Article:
International Estate Planning

28 November 2023

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It is important to consider any assets you hold overseas when preparing your will and succession plan. This article explains what an international will is and whether you should have one.

In an increasingly globalised world, many Australians move overseas for extended periods of time, enter into relationships with foreign individuals and engage with international businesses, often acquiring property in those situations. Approximately 30% of Australia’s population was born overseas, and many of those people retain assets in their country of birth or inherit property overseas. International estate planning is a crucial part of the legal and financial strategy for people with cross-border assets.

International wills

In 1973, the international community developed the Convention Providing a Uniform Law on the Form of an International Will which was designed to harmonise the rules surrounding the validity and enforceability of wills across different jurisdictions. The idea is that as long as a will adheres to the specific legal formalities of the Convention, it will be recognised by all countries that are parties to the Convention, streamlining the administration process and preventing delays in the distribution of assets. Having an internationally recognised will means that all assets are accounted for in one document and there are no gaps in the estate planning. In addition, the legal costs involved in preparing one will are generally less than preparing multiple wills.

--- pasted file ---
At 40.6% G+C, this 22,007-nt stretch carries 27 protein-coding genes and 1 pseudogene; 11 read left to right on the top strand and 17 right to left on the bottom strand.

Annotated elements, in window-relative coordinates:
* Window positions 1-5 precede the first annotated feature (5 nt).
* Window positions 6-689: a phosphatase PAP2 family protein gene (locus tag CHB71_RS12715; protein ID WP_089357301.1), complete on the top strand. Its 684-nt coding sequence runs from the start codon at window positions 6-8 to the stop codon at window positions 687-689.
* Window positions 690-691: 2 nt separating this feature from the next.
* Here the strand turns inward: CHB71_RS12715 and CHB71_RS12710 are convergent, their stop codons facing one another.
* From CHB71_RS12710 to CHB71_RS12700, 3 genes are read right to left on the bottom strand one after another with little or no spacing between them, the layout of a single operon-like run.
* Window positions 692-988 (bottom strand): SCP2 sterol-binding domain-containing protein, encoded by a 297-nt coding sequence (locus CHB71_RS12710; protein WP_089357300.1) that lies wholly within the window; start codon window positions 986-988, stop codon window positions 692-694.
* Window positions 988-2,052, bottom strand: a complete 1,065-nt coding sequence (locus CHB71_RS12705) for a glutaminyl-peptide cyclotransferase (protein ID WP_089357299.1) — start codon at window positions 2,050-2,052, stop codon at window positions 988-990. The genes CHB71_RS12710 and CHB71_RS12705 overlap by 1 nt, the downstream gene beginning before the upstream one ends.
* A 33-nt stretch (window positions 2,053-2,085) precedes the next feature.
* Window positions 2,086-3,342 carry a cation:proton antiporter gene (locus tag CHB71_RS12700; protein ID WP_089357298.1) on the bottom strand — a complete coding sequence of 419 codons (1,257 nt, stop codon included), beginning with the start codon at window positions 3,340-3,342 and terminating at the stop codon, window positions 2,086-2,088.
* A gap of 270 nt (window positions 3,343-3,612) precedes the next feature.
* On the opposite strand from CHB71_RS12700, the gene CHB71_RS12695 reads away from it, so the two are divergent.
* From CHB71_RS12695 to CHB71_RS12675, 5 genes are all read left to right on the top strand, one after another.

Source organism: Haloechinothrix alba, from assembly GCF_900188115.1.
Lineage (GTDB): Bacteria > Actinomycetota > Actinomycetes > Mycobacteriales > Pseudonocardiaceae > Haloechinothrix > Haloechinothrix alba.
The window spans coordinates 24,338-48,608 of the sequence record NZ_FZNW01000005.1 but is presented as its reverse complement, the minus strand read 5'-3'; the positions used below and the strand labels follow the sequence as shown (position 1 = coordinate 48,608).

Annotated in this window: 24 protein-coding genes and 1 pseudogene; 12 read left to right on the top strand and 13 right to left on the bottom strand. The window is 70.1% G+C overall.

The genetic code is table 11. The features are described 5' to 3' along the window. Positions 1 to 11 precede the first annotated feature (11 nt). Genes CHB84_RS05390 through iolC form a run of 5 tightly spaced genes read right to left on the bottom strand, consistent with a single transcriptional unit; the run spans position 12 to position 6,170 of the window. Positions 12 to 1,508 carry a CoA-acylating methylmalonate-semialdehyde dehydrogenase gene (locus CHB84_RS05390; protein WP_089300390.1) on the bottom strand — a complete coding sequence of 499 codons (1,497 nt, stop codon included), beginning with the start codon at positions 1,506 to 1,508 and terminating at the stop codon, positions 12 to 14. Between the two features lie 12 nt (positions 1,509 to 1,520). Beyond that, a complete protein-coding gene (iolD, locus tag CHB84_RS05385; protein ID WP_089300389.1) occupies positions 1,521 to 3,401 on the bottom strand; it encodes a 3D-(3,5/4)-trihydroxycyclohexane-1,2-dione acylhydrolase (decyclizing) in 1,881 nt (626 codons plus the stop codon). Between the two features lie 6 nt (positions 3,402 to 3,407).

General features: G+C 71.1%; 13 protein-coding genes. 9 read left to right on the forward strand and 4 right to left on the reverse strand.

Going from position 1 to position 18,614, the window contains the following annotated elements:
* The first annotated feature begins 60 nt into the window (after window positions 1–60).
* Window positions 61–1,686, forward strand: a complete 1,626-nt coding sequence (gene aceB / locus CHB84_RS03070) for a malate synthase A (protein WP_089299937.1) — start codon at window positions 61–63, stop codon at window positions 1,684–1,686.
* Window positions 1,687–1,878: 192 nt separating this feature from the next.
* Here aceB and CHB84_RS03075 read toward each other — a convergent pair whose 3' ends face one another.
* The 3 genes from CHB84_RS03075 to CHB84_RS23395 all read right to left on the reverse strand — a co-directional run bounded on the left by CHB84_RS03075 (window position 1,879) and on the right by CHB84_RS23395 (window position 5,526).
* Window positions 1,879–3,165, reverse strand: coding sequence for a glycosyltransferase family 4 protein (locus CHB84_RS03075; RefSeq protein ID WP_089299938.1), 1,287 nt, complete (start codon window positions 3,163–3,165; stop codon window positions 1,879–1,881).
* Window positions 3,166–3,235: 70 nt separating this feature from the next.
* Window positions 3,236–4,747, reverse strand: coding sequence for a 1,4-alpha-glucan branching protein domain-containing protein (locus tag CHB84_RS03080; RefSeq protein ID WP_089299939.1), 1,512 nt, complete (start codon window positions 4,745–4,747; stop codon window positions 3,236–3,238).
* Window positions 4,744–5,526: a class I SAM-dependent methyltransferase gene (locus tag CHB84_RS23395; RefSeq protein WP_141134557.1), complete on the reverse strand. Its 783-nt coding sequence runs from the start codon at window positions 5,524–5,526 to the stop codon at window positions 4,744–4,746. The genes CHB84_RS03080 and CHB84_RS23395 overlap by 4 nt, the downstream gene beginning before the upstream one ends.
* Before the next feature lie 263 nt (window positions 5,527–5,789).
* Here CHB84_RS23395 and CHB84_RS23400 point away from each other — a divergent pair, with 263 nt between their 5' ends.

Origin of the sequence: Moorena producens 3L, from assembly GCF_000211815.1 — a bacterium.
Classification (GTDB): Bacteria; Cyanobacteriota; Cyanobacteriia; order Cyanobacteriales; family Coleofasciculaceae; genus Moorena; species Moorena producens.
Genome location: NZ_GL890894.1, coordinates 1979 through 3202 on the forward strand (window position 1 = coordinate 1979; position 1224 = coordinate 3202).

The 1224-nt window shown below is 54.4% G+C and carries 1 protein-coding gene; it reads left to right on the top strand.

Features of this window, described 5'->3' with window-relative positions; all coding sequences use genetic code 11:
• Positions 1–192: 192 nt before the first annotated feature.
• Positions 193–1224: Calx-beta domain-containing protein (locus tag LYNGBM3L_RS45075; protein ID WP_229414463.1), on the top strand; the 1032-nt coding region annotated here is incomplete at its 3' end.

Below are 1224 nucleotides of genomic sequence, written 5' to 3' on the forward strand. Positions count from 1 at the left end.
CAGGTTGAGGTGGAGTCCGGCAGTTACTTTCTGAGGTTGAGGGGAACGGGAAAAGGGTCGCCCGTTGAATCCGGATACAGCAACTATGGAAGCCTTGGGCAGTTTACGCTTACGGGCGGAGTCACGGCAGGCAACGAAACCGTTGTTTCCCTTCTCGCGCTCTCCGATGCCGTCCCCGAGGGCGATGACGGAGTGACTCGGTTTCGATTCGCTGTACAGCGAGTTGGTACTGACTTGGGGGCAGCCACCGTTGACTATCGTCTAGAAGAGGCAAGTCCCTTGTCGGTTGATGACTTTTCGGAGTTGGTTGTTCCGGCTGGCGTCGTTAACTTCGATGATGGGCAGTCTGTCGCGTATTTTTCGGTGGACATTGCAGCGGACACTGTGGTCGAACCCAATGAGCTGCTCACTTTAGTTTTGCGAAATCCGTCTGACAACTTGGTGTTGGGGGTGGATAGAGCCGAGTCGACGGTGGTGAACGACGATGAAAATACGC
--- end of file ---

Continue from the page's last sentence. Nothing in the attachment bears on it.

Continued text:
Australia is a party to the Convention and all Australian jurisdictions have introduced domestic legislation necessary to recognize international wills. However, Australia is one of only twelve countries that have done so, greatly limiting the scope of the Convention. The other countries are Belgium, Boznia-Herzegovina, Croatia, Cyrpus, Ecuador, France, Italy, Libya, Niger, Portugal and Slovenia. In Canada and the United States, some jurisdictions have passed the requisite legislation, and others have not.

Multiple wills

If you have assets in a jurisdiction that has not passed domestic legislation to recognise the Convention, then an international will may not be helpful, and you may want to consider having multiple wills instead. In each jurisdiction where you have assets, you can have a will that deals with those assets. The benefits of having multiple wills are that you can have a local executor in each jurisdiction, it can be written in the local language, and it can be written in accordance with local estate laws. There are downsides to this approach though – as well as the increased cost of preparing multiple wills, there is a risk that they could conflict with each other if not properly drafted, or that one will could revoke another. There is also a risk that assets might fall through the gaps, creating a partial intestacy. In this case, the executors would need to follow the procedure relevant to their jurisdiction.


If you have real or personal property outside of Australia, consider speaking to our lawyers about your unique circumstances to determine whether it would be advantageous to write an international will or whether it makes more sense for you to have multiple wills. You should regularly review and update your will or wills as your financial or family situations change. Seeking the advice of experienced estate planning professions will help you ensure that your estate administration process is streamlined and cost-effective.